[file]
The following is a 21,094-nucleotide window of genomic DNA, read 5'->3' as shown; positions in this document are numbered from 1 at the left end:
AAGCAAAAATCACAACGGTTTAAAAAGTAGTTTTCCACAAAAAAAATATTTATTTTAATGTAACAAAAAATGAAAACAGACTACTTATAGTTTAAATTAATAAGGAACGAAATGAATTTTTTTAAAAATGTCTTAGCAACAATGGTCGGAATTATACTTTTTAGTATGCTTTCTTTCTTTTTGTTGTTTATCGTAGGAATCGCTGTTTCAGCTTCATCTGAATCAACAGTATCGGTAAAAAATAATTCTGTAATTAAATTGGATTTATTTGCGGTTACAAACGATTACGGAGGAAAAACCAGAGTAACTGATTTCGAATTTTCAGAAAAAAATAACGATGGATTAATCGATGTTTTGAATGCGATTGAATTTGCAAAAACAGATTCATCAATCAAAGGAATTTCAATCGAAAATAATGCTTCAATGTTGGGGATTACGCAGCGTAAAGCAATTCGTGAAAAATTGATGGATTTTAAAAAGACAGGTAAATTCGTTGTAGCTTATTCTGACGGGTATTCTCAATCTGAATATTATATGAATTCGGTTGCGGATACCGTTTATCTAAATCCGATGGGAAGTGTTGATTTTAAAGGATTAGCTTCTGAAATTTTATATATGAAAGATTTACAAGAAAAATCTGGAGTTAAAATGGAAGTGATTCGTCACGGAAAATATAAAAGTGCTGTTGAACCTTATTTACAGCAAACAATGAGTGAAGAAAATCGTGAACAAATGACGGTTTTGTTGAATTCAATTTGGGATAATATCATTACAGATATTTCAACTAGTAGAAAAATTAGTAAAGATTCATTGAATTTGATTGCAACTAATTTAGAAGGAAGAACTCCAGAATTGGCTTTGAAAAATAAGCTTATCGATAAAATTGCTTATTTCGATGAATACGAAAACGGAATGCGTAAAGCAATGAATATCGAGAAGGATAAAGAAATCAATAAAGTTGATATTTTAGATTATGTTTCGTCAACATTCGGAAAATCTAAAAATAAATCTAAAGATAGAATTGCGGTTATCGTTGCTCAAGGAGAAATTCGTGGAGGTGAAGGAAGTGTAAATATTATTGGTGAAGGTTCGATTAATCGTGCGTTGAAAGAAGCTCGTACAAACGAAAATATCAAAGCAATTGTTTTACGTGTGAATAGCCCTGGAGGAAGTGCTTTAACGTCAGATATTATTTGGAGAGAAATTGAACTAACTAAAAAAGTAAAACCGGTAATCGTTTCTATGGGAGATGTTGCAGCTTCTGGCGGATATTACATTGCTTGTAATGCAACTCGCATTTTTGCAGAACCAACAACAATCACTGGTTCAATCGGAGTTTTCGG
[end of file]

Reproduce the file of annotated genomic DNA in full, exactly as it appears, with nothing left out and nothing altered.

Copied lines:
The following is a 21,094-nucleotide window of genomic DNA, read 5'->3' as shown; positions in this document are numbered from 1 at the left end:
AAGCAAAAATCACAACGGTTTAAAAAGTAGTTTTCCACAAAAAAAATATTTATTTTAATGTAACAAAAAATGAAAACAGACTACTTATAGTTTAAATTAATAAGGAACGAAATGAATTTTTTTAAAAATGTCTTAGCAACAATGGTCGGAATTATACTTTTTAGTATGCTTTCTTTCTTTTTGTTGTTTATCGTAGGAATCGCTGTTTCAGCTTCATCTGAATCAACAGTATCGGTAAAAAATAATTCTGTAATTAAATTGGATTTATTTGCGGTTACAAACGATTACGGAGGAAAAACCAGAGTAACTGATTTCGAATTTTCAGAAAAAAATAACGATGGATTAATCGATGTTTTGAATGCGATTGAATTTGCAAAAACAGATTCATCAATCAAAGGAATTTCAATCGAAAATAATGCTTCAATGTTGGGGATTACGCAGCGTAAAGCAATTCGTGAAAAATTGATGGATTTTAAAAAGACAGGTAAATTCGTTGTAGCTTATTCTGACGGGTATTCTCAATCTGAATATTATATGAATTCGGTTGCGGATACCGTTTATCTAAATCCGATGGGAAGTGTTGATTTTAAAGGATTAGCTTCTGAAATTTTATATATGAAAGATTTACAAGAAAAATCTGGAGTTAAAATGGAAGTGATTCGTCACGGAAAATATAAAAGTGCTGTTGAACCTTATTTACAGCAAACAATGAGTGAAGAAAATCGTGAACAAATGACGGTTTTGTTGAATTCAATTTGGGATAATATCATTACAGATATTTCAACTAGTAGAAAAATTAGTAAAGATTCATTGAATTTGATTGCAACTAATTTAGAAGGAAGAACTCCAGAATTGGCTTTGAAAAATAAGCTTATCGATAAAATTGCTTATTTCGATGAATACGAAAACGGAATGCGTAAAGCAATGAATATCGAGAAGGATAAAGAAATCAATAAAGTTGATATTTTAGATTATGTTTCGTCAACATTCGGAAAATCTAAAAATAAATCTAAAGATAGAATTGCGGTTATCGTTGCTCAAGGAGAAATTCGTGGAGGTGAAGGAAGTGTAAATATTATTGGTGAAGGTTCGATTAATCGTGCGTTGAAAGAAGCTCGTACAAACGAAAATATCAAAGCAATTGTTTTACGTGTGAATAGCCCTGGAGGAAGTGCTTTAACGTCAGATATTATTTGGAGAGAAATTGAACTAACTAAAAAAGTAAAACCGGTAATCGTTTCTATGGGAGATGTTGCAGCTTCTGGCGGATATTACATTGCTTGTAATGCAACTCGCATTTTTGCAGAACCAACAACAATCACTGGTTCAATCGGAGTTTTCGG